Why do people buy a stock even when they know there’s a good chance its price is manipulated? Because they want to get rich, whatever the risks. That’s one takeaway of new research by a group of economists studying penny stocks that were heavily touted through suspect email campaigns. It may also explain why people pile into other kinds of risky assets—like initial coin offerings—despite warnings from financial experts.
Some investors actually seek out “pump and dump” ploys in the penny-stock market in search of lottery-like returns, according to research on German stocks by Christian Leuz of the University of Chicago’s Booth School of Business and four other economists. Such schemes typically entail a group of investors quietly buying up a small, thinly traded stock, and then pumping prices higher via heavy promotion through emails. After convincing others to buy, the group dumps the stock en masse and leaves duped investors holding securities that are close to worthless. The practice made a fortune for Jordan Belfort, of The Wolf of Wall Street fame, before he went to prison.
Nearly 6% of active investors end up in these schemes and lose an average of 30% of their investments, according to the economists’ examination of 421 pump-and-dumps between 2002 and 2015, based on trading records for more than 110,000 individual investors in Germany. Some investors go back for more: about 11% of them put money into four or more stocks that were heavily touted in an email (or phone) campaign. They lost an average 24%.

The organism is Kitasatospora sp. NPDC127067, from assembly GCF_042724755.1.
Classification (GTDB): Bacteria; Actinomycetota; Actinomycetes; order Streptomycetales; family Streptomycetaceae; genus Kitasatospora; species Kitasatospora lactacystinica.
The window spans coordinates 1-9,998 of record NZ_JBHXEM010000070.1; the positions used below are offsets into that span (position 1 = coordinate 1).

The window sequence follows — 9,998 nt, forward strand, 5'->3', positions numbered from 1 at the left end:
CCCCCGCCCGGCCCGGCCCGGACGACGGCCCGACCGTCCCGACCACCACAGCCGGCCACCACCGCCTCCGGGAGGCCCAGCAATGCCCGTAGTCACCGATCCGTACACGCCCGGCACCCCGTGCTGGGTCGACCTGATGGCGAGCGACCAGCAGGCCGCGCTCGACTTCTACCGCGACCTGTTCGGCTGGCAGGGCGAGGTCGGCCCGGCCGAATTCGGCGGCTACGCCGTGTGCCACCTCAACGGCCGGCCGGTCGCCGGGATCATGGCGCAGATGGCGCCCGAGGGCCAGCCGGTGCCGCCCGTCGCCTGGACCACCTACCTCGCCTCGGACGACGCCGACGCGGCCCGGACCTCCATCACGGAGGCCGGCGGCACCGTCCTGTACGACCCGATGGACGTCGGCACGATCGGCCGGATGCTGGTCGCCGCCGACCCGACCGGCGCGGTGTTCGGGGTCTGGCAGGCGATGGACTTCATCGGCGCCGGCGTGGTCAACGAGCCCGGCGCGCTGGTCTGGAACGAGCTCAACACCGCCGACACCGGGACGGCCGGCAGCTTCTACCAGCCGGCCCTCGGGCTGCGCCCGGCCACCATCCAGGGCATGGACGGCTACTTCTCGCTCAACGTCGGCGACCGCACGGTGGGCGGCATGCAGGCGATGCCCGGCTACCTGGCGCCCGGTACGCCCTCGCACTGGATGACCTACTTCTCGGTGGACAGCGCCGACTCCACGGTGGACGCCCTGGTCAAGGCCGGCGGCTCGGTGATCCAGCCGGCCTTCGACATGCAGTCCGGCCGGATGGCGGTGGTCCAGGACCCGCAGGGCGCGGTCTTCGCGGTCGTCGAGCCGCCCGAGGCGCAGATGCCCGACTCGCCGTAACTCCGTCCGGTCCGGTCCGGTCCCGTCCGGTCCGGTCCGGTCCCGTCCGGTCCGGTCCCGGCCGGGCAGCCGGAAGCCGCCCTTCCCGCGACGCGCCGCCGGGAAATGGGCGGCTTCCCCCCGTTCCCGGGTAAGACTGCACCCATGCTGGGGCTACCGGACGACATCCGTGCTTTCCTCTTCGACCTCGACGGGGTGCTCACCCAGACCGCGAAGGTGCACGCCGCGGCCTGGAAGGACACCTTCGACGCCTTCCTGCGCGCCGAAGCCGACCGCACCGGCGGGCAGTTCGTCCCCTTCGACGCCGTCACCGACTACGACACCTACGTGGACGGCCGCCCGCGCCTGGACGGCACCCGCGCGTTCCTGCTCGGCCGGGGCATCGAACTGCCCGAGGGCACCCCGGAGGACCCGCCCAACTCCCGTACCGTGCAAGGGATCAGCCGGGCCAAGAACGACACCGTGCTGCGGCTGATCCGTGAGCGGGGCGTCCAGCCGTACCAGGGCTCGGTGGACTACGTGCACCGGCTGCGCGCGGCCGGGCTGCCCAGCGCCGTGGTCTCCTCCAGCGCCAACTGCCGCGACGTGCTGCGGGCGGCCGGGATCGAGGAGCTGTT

The people behind pump-and-dump shenanigans can make fast money, until they get caught: In the US, a Bugatti-driving promoter allegedly drove up the value of a prescription-drug distributor by more than $700 million within two months, according to a Bloomberg report. Shares collapsed when the mass email campaign—called AwesomePennyStocks—ended.
It’s hard to feel sorry for investors who know a stock is being gamed and buy it anyway, but there are also plenty of people who simply get fooled. The economists found that people who lost money on a pump-and-dump campaign traded less frequently three years later. That suggests scams can have a long-lasting affect, denting confidence in markets for years.
This is useful to think about as bitcoin climbs ever higher, despite warnings from people like Nobel Prize-winning economists Robert Shiller and Joseph Stiglitz, who says it has many characteristics of a dangerous bubble. Regulators have also warned investors about initial coin offerings, a freewheeling fundraising method that blends aspects of crowdfunding and cryptocurrencies.
And yet, money continues to pour into bitcoin and ICOs. The evidence from the penny-stock market suggests some people probably think they’re smart enough to get out before a crash, while others will be genuinely surprised if there’s a collapse. For all involved, confidence and trust in these markets may suffer for a long time.